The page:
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Obama speech: His four-part plan to cut $4 trillion from federal deficits

Obama's plan to cut federal deficits over the next 12 years relies on tax increases for the wealthy as well as budget cuts. But he rejects Republican plans for reforming Medicare.

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Obama also called for changes in some mandatory spending programs, such as agricultural subsidies and the federal pension insurance system. In that category, his plan projects savings of $360 billion by 2023.

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And on Social Security, a particularly sensitive issue among his Democratic base, Obama did not offer specific reforms, just a repeat of his call “to strengthen Social Security for future generations.” He stated that while the program is “not the cause of our deficit, it faces real long-term challenges in a country that’s growing older.”

The White House's budget projections earlier this year suggested that cumulative annual federal deficits over the next 10 years (to 2021) would amount to $7.2 trillion. The nonpartisan Congressional Budget Office last month said the White House's figures might underestimate the 10-year deficits by $2.3 trillion.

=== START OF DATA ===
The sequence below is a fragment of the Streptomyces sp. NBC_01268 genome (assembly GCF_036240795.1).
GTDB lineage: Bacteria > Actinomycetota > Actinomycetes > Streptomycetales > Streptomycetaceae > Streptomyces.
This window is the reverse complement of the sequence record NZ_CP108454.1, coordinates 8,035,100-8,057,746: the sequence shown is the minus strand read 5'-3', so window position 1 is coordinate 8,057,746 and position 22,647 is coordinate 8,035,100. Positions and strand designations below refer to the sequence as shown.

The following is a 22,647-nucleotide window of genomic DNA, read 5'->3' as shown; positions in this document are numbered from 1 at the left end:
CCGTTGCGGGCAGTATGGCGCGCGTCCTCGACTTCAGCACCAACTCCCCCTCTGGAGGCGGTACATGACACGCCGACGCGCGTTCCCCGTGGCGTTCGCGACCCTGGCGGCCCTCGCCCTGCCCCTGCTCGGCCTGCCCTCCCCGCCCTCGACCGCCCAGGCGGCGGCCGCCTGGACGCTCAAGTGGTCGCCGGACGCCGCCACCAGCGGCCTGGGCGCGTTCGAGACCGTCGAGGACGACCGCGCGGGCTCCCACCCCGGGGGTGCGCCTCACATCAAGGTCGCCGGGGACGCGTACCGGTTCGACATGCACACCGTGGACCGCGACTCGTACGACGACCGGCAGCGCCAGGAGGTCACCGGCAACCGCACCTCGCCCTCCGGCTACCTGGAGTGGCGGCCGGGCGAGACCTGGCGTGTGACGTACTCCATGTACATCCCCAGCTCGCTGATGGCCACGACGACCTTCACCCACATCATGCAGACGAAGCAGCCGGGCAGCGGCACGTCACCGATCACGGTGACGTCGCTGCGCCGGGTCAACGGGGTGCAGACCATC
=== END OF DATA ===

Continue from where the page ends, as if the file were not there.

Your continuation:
A 'fail safe' debt trigger

Obama’s deficit-reduction framework aims to put the nation’s accumulated debt, currently at $14 trillion, on a “fail-safe trigger,” so that by the second half of the decade, it is on “declining path” as a share of US gross domestic product. To do that, he is calling on Congress to enact a “debt fail safe” that will trigger across-the-board spending reductions and revenue increases via the tax code, if the projected ratio of debt to GDP has not begun to decline by 2014.

Until Wednesday’s address, the president had held back on putting forth his own proposals on deficit reduction, waiting for his fiscal commission and then the House Republicans to go first. The debate will be fully joined after Congress’s Easter recess, when a bipartisan group of senators known as the Gang of Six will unveil its proposal. Both the Gang of Six and the Obama administration say their plans borrow heavily from the fiscal commission.

Obama stressed the need for bipartisanship in addressing the nation’s unsustainable fiscal path, and announced that in early May, Vice President Joe Biden would begin regular meetings with congressional leaders of both parties aimed at reaching a deficit-reduction plan by the end of June.


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